I have no idea what these crustaceans are! They look like freshwater bugs or I don’t know. They were huge and long though.


Preparations for Lunar new year.



Stalls and stalls of BBQ choices along 19th street in Chinatown


You could order whole fish freshly caught grilled on the spot to your liking at 19th St (known as Barbeque street). I avoided seafood completely on my Asia trip in case I got allergies or upset.


This was a shot from the small planes we took back to the capital city. The mountains looked crazy beautiful. Next time I come to Myanmar, I am definitely going off the beaten track and exploring the nature. I had never seen mountains like the ones I flew over before.


Flea markets were common along Anawratha Rd, where we also enjoyed amazing Indian cuisines. Also head to Feel restaurant in Yangon for authentic Myanmar cuisines which have waiters that help you along explaining what each dish is. Another recommendation we got but never tried was Monsoon restaurant. Those two restaurants were constantly recommended to us.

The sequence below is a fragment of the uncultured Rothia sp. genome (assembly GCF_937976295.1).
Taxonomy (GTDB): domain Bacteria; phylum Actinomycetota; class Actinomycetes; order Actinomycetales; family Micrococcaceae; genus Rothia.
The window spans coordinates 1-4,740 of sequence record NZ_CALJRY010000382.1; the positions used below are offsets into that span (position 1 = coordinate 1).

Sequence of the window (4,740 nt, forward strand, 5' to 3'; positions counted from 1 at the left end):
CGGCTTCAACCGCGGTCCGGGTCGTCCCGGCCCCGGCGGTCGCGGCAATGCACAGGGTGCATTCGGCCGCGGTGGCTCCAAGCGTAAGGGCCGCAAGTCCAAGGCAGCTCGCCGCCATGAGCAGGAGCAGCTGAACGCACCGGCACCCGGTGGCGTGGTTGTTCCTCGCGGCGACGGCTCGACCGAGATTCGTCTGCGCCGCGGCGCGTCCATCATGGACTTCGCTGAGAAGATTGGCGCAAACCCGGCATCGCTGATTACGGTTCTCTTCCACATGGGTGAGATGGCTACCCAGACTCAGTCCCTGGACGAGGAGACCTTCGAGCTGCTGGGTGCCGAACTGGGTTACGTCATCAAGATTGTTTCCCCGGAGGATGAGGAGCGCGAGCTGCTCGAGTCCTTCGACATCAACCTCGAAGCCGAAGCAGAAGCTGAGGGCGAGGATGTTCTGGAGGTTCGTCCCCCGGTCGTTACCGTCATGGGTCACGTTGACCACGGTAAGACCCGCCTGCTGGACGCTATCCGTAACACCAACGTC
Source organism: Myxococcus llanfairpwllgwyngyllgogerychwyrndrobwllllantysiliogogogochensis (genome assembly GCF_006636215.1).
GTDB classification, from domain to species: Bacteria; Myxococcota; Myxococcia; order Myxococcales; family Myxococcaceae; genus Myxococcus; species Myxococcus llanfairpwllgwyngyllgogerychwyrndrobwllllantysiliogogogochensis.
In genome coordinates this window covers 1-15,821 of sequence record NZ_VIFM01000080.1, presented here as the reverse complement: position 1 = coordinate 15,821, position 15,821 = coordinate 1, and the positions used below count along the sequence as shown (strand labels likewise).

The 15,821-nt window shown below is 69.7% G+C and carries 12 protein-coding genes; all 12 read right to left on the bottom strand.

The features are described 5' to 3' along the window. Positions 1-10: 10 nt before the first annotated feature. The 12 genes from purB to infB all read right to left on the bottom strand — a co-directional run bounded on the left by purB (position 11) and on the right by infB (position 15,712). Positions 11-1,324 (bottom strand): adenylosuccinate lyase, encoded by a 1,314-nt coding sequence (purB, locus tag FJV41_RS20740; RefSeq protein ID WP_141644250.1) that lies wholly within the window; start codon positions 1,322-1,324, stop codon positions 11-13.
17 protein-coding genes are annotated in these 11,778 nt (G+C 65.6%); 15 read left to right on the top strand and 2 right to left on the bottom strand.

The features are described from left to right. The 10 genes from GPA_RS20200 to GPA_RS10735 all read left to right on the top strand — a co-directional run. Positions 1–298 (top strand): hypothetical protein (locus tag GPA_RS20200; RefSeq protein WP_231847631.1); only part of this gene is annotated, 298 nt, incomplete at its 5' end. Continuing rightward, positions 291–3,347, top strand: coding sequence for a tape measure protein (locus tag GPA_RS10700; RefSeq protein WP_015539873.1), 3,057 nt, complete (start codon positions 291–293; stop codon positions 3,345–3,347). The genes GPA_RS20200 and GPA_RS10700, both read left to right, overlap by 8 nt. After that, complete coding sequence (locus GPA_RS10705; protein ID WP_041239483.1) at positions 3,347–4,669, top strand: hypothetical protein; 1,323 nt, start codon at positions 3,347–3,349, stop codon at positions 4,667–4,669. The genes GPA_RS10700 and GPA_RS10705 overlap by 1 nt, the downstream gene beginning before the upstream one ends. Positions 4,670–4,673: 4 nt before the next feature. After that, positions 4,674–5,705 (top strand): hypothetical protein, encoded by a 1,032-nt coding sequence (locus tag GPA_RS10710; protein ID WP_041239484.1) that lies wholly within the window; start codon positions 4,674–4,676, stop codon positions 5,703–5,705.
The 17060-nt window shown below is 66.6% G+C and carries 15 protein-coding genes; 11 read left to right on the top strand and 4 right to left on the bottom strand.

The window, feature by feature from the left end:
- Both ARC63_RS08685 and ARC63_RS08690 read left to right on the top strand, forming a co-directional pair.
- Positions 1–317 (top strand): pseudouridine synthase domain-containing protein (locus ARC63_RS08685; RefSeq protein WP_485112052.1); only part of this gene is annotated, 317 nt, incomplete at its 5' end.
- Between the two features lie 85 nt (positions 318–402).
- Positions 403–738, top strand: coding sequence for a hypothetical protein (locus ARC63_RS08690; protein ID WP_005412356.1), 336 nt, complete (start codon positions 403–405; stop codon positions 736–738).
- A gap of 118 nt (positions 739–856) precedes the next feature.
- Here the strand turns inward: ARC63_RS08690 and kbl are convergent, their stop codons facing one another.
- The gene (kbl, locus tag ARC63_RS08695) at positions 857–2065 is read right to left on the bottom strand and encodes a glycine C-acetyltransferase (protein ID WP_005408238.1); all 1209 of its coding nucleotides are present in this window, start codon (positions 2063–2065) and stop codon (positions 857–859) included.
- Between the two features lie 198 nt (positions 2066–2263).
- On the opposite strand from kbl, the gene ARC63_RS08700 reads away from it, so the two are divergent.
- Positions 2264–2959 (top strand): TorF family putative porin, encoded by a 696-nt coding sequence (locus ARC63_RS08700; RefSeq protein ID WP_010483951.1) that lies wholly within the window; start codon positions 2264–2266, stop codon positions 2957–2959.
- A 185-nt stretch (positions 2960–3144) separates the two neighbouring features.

Hindu temple freckled with pigeons along the powerlines.


I loved Myanmar. Whenever I travel I kind of think, ‘Tick! That’s done – now onto the next place’ but with Myanmar I want to come back. I want to do more in the same place and extend the regions I travel to. The people were so friendly, so warm and so happy. Of course, that is what I only get to see being stuck in the more tourist friendly places. There is a huge elephant in the country and not the animal kind. The taboo of the government and military and the oppression that is occurring in other regions of Myanmar that is forbidden for a tourist to see. Hundreds and thousands run away as refugees and it is such a shame to see a country do that to their own people. With Myanmar being a unique place of many tribes, I wish I was able to experience them all.